>
> t[idx++] = a;
> }
> }
> int[] r = new int[idx];
> System.arraycopy(t, 0, r, 0, idx);
> return r;
> }
> </java_pseudocode>
>
>
>
>
>
>
>
>
>
>
>
>
>
>
>
>
>
> > How to write efficient java program to do so? The array size from 2 to
> > 1000.
> >
> > Thanks.

jacksu, Jun 16, 2006
11. ### Piotr KobzdaGuest

jacksu wrote:

> Say i have int array, want to know all the sum combination, ignore
> orders.
>
> say [1, 2, 3]
> have
>
> [1, 2 ,3]
> [3, 3]
> [1, 5]
> [4, 2]
> [6]
>
> How to write efficient java program to do so? The array size from 2 to
> 1000.

Assuming I understand your needs well, the expected result may consist of:
i) each k-combination without repetitions of n-elements input array;
where k changes from 0 to n-2 (inclusive), with a single additional
element which is a sum of n-k elements not contained in combination; and
ii) an input array itself.

See results (r) of applying this algorithm to your example array:

n: 3

// applying i):

k: 0
r: [] + (6) = [6]

k: 1
r: [1] + (5) = [1, 5]
r: [2] + (4) = [2, 4]
r: [3] + (3) = [3, 3]

// applying ii):

r: [1, 2, 3]

Notice that using above algorithm you will need iterative combination
series generator. This is because in expected case of 1000 elements
input array the result will consist of
10715086071862673209484250490600018105614048117055336074437503883703510511249361224931983788156958581275946729175531468251871452856923140435984577574698574803934567774824230985421074605062371141877954182153046474983581941267398767559165543946077062914571196477686542167660429831652624386837205668068376
distinct arrays, which will probably not fit into your machine memory.

An example of iterative combinations generator you can find here:
http://mindprod.com/jgloss/combination.html

Regards,
piotr

Piotr Kobzda, Jun 16, 2006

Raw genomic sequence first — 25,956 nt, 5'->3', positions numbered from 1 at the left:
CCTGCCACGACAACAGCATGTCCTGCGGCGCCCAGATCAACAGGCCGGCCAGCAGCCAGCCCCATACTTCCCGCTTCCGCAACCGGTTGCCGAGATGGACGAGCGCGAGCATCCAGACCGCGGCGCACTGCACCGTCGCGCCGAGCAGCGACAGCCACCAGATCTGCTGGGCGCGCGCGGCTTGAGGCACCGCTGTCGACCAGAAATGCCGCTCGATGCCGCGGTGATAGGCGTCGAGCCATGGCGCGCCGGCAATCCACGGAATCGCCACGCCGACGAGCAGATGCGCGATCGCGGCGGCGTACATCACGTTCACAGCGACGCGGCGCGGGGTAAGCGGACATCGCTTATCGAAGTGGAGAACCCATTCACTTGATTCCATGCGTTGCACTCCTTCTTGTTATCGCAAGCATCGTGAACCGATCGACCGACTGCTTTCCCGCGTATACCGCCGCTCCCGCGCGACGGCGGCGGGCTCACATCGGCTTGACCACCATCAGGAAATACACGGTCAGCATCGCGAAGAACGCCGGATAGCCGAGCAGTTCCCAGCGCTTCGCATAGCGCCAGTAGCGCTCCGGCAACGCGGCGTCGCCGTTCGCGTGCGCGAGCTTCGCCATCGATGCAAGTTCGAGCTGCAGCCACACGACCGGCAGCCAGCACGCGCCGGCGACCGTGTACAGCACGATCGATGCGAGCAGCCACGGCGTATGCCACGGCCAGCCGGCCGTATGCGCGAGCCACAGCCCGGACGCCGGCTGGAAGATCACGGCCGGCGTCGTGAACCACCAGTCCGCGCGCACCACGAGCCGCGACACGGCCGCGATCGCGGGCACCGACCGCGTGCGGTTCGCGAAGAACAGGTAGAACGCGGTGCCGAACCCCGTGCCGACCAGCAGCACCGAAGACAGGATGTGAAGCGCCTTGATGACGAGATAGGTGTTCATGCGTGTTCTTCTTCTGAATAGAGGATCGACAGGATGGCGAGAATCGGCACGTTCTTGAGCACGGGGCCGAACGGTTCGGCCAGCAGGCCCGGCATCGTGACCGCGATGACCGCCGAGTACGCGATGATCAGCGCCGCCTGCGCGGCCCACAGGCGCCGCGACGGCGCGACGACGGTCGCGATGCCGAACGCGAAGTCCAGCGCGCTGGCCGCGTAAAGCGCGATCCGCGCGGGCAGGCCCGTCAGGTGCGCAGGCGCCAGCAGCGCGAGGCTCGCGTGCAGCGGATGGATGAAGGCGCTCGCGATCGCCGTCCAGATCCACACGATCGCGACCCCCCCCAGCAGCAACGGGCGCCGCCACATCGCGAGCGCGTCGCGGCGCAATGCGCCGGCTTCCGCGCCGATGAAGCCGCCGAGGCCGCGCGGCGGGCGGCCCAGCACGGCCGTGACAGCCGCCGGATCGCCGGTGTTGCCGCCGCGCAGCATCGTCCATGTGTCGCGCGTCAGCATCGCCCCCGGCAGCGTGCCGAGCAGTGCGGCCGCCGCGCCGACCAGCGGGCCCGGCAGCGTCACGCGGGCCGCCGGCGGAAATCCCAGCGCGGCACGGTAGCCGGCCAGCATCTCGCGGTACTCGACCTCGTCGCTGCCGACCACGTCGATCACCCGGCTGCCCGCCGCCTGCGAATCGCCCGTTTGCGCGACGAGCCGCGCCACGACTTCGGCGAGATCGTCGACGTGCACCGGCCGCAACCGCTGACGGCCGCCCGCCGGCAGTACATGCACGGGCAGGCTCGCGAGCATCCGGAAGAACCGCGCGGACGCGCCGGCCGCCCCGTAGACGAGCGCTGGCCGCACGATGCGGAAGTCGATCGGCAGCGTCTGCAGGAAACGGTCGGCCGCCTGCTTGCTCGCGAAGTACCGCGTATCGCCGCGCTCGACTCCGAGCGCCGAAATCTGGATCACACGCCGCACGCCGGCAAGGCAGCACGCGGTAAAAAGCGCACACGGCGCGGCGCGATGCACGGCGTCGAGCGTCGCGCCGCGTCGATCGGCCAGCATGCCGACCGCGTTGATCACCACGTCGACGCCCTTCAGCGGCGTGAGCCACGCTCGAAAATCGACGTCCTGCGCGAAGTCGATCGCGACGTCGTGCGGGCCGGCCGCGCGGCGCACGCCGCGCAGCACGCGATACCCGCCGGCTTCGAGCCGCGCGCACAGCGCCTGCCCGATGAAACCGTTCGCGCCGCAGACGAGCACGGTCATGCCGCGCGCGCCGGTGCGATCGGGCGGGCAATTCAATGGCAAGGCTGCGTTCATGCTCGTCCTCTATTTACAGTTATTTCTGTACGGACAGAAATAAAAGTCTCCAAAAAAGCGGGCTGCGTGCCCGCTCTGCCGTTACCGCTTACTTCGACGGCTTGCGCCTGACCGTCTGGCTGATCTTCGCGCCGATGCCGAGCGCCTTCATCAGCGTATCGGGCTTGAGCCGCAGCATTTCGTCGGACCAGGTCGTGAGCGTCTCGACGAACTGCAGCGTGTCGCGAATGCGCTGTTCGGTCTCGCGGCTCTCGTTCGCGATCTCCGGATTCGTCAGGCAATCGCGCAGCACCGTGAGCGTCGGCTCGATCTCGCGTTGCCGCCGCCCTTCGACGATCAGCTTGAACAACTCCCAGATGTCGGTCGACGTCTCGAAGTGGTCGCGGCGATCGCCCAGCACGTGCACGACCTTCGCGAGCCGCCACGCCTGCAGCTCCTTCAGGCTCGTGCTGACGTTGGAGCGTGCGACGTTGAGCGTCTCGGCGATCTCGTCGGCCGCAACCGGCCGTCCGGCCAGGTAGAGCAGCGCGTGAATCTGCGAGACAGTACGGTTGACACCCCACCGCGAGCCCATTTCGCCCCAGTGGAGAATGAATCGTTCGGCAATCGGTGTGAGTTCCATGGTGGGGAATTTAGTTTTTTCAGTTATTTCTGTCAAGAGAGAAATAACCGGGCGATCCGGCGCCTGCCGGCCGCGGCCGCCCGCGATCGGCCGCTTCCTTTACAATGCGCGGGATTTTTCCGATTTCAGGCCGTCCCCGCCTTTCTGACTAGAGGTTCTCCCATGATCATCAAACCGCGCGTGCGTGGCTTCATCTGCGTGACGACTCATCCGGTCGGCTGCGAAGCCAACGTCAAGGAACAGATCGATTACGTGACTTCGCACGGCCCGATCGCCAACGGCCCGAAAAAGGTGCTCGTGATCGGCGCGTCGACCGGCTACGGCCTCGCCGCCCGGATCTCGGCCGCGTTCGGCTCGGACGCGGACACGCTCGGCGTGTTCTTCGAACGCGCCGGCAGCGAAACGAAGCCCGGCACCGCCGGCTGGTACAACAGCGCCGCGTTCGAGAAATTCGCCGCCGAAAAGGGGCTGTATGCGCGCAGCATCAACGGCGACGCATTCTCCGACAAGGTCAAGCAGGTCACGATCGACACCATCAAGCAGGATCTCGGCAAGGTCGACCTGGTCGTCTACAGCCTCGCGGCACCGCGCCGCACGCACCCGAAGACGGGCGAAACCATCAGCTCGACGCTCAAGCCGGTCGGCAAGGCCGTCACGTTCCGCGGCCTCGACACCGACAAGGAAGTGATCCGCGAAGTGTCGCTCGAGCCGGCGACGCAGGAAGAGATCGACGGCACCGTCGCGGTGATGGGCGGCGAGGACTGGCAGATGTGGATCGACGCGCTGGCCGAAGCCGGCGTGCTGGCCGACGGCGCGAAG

12. ### jacksuGuest

Thanks.!
Piotr Kobzda wrote:
> jacksu wrote:
>
> > Say i have int array, want to know all the sum combination, ignore
> > orders.
> >
> > say [1, 2, 3]
> > have
> >
> > [1, 2 ,3]
> > [3, 3]
> > [1, 5]
> > [4, 2]
> > [6]
> >
> > How to write efficient java program to do so? The array size from 2 to
> > 1000.

>
> Assuming I understand your needs well, the expected result may consist of:
> i) each k-combination without repetitions of n-elements input array;
> where k changes from 0 to n-2 (inclusive), with a single additional
> element which is a sum of n-k elements not contained in combination; and
> ii) an input array itself.
>
> See results (r) of applying this algorithm to your example array:
>
> n: 3
>
> // applying i):
>
> k: 0
> r: [] + (6) = [6]
>
> k: 1
> r: [1] + (5) = [1, 5]
> r: [2] + (4) = [2, 4]
> r: [3] + (3) = [3, 3]
>
> // applying ii):
>
> r: [1, 2, 3]
>
>
> Notice that using above algorithm you will need iterative combination
> series generator. This is because in expected case of 1000 elements
> input array the result will consist of
> 10715086071862673209484250490600018105614048117055336074437503883703510511249361224931983788156958581275946729175531468251871452856923140435984577574698574803934567774824230985421074605062371141877954182153046474983581941267398767559165543946077062914571196477686542167660429831652624386837205668068376
> distinct arrays, which will probably not fit into your machine memory.
>
> An example of iterative combinations generator you can find here:
> http://mindprod.com/jgloss/combination.html
>
>
> Regards,
> piotr

jacksu, Jun 16, 2006